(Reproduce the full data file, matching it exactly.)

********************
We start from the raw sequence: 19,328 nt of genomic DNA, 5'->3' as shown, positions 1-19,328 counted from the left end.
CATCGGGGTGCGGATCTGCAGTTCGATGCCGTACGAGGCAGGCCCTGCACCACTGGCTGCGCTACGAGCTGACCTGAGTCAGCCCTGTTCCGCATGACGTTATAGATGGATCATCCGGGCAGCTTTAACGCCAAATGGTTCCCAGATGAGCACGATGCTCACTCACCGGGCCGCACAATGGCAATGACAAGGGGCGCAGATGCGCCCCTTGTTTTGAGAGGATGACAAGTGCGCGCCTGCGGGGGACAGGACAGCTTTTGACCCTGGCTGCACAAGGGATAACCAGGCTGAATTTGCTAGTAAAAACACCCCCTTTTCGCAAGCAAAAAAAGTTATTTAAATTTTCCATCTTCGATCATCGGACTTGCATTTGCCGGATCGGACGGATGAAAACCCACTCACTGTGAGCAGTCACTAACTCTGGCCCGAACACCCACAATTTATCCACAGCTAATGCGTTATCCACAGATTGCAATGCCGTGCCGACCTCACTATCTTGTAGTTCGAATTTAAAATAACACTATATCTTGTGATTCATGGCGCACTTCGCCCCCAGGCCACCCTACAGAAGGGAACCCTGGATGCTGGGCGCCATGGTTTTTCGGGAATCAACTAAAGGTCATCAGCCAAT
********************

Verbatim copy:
We start from the raw sequence: 19,328 nt of genomic DNA, 5'->3' as shown, positions 1-19,328 counted from the left end.
CATCGGGGTGCGGATCTGCAGTTCGATGCCGTACGAGGCAGGCCCTGCACCACTGGCTGCGCTACGAGCTGACCTGAGTCAGCCCTGTTCCGCATGACGTTATAGATGGATCATCCGGGCAGCTTTAACGCCAAATGGTTCCCAGATGAGCACGATGCTCACTCACCGGGCCGCACAATGGCAATGACAAGGGGCGCAGATGCGCCCCTTGTTTTGAGAGGATGACAAGTGCGCGCCTGCGGGGGACAGGACAGCTTTTGACCCTGGCTGCACAAGGGATAACCAGGCTGAATTTGCTAGTAAAAACACCCCCTTTTCGCAAGCAAAAAAAGTTATTTAAATTTTCCATCTTCGATCATCGGACTTGCATTTGCCGGATCGGACGGATGAAAACCCACTCACTGTGAGCAGTCACTAACTCTGGCCCGAACACCCACAATTTATCCACAGCTAATGCGTTATCCACAGATTGCAATGCCGTGCCGACCTCACTATCTTGTAGTTCGAATTTAAAATAACACTATATCTTGTGATTCATGGCGCACTTCGCCCCCAGGCCACCCTACAGAAGGGAACCCTGGATGCTGGGCGCCATGGTTTTTCGGGAATCAACTAAAGGTCATCAGCCAAT